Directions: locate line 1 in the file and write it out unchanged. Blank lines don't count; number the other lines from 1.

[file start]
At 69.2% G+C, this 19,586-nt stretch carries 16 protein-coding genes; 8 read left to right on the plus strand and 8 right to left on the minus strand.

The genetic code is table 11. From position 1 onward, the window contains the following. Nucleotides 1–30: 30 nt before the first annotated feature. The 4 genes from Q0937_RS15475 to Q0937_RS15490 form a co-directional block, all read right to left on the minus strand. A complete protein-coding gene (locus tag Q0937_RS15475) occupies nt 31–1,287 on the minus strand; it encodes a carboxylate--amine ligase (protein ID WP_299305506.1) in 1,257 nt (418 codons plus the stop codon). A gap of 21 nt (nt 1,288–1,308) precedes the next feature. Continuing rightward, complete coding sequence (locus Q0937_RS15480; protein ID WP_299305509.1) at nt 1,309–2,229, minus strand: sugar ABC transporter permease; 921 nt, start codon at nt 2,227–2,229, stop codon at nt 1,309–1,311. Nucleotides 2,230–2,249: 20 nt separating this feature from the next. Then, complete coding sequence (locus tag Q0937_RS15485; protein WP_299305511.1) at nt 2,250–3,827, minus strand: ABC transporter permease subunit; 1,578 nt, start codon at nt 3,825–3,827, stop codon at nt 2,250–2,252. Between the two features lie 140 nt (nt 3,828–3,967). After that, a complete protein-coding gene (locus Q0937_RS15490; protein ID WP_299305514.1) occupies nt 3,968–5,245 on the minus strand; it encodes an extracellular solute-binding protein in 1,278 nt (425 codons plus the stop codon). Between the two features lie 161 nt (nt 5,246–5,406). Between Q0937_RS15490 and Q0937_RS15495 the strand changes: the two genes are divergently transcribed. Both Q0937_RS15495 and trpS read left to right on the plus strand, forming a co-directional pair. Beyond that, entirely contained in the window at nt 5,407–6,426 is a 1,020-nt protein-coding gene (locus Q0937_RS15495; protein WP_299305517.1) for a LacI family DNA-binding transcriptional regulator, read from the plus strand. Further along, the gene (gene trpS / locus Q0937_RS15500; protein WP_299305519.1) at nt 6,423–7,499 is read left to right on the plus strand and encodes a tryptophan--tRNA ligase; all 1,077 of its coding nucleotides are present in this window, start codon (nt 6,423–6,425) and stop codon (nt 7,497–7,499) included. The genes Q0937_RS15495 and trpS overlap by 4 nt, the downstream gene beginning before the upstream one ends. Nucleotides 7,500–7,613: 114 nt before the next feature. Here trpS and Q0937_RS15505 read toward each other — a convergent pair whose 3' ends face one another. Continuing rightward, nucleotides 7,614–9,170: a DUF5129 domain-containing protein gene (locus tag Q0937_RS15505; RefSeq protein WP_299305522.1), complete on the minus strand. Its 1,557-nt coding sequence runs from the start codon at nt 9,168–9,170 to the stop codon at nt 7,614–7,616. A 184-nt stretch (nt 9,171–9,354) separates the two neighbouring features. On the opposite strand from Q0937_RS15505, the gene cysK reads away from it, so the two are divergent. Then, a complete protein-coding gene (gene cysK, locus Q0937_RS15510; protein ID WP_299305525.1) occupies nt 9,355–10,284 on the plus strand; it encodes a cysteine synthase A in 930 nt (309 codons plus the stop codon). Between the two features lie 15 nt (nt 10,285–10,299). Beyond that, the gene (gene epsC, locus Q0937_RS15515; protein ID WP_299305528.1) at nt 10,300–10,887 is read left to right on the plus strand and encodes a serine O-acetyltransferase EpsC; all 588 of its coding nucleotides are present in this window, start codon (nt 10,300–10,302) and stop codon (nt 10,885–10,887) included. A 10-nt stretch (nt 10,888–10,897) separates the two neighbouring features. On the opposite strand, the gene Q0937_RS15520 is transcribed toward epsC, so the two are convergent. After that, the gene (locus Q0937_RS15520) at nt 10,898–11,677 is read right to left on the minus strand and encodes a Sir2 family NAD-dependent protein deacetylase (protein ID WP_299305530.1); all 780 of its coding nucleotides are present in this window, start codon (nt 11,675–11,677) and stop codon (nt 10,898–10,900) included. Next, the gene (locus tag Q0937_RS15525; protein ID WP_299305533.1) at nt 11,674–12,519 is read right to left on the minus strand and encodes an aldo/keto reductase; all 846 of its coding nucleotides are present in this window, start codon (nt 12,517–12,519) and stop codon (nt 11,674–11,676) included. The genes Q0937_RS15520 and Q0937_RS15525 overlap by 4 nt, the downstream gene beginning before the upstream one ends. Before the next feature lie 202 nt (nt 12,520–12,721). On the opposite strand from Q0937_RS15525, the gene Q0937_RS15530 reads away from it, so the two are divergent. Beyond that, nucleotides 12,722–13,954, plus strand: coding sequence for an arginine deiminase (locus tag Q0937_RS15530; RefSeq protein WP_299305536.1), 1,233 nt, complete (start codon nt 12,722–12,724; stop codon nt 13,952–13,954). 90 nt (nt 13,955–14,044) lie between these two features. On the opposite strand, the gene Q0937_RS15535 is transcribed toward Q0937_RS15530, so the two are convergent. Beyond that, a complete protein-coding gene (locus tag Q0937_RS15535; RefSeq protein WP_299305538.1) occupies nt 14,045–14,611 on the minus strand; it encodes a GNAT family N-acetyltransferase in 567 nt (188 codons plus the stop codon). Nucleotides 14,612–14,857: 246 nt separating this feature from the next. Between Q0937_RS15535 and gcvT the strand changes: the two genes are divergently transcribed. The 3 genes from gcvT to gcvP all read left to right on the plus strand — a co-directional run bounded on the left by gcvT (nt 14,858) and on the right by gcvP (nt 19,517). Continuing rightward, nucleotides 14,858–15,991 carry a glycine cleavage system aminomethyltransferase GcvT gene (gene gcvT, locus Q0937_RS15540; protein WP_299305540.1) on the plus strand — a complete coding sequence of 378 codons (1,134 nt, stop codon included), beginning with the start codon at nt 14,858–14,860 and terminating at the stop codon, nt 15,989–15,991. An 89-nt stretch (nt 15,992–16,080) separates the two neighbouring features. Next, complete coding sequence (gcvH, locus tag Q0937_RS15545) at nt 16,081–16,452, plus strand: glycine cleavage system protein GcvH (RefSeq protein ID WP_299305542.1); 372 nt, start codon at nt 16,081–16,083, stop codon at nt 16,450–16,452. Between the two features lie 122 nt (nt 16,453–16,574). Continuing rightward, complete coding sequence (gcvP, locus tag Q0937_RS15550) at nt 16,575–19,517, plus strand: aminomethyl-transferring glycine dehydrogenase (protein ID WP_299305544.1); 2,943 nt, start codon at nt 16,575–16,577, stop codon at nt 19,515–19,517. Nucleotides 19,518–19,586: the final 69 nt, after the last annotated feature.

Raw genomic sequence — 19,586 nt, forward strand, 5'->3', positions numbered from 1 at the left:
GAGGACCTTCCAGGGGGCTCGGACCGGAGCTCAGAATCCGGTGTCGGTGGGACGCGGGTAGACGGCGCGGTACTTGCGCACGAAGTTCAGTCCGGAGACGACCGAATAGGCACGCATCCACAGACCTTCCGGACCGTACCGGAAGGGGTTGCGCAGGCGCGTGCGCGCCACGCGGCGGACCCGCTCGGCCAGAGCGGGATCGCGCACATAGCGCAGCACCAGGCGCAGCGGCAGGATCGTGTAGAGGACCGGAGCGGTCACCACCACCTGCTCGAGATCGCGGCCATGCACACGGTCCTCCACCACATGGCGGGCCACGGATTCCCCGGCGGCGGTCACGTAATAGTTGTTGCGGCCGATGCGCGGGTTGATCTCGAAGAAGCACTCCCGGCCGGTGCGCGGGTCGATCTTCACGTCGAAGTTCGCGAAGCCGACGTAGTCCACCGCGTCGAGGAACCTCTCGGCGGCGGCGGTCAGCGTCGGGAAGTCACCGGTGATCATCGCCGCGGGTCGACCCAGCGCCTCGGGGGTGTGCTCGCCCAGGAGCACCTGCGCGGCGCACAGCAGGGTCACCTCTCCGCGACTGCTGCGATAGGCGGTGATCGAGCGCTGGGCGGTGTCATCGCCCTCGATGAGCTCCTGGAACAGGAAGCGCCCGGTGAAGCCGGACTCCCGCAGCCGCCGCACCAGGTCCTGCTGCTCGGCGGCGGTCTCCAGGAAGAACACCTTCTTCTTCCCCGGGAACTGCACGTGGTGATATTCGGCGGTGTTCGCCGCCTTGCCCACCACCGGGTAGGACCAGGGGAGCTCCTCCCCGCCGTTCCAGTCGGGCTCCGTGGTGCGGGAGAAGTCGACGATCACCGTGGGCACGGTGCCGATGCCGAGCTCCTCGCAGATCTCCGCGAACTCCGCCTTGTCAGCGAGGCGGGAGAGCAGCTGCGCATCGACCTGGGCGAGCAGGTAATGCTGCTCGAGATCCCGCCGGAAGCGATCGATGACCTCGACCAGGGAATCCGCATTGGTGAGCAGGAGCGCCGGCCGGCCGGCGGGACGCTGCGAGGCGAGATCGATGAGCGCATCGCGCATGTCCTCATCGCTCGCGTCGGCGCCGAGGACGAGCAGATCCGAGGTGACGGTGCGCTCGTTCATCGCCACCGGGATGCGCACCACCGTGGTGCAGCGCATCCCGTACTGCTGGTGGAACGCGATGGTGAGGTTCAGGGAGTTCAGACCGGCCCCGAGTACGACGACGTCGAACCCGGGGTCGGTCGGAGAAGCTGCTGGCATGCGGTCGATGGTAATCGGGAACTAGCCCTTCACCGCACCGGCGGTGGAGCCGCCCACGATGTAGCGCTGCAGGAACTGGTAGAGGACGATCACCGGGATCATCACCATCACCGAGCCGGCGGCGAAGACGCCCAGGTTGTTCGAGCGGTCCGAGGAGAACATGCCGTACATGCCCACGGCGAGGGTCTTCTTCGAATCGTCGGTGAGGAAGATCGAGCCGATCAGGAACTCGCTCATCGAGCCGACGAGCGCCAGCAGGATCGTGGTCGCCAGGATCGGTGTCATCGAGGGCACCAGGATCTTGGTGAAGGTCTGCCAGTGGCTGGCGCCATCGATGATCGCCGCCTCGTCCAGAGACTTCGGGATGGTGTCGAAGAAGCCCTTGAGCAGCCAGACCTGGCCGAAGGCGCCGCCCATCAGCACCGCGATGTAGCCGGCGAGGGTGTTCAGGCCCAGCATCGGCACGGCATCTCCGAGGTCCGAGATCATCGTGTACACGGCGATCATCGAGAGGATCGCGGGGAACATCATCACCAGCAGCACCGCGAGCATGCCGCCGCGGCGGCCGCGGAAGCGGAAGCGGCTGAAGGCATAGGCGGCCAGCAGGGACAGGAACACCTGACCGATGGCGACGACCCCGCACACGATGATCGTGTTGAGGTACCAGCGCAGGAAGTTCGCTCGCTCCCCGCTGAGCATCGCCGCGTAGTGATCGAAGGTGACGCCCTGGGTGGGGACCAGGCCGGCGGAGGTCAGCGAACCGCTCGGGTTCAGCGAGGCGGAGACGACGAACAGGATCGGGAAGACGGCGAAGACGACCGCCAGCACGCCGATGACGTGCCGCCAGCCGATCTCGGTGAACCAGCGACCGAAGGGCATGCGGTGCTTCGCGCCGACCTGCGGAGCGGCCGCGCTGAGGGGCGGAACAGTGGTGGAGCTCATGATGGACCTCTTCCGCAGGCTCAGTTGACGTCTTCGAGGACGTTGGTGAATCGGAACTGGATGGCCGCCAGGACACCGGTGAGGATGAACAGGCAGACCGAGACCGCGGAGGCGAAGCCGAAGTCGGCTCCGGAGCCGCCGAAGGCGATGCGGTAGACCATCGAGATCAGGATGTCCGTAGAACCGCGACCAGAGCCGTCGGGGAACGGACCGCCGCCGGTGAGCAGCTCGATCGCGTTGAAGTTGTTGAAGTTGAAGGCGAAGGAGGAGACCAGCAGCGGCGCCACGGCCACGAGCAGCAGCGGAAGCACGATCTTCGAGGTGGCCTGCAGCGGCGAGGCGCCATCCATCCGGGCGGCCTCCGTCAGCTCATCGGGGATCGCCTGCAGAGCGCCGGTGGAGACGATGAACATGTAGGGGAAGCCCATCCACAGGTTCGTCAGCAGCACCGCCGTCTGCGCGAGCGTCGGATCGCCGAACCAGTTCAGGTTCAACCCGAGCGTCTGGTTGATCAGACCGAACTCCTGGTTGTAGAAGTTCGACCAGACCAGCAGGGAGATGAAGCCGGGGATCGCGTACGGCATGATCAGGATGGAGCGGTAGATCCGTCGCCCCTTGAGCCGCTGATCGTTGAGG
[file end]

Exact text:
At 69.2% G+C, this 19,586-nt stretch carries 16 protein-coding genes; 8 read left to right on the plus strand and 8 right to left on the minus strand.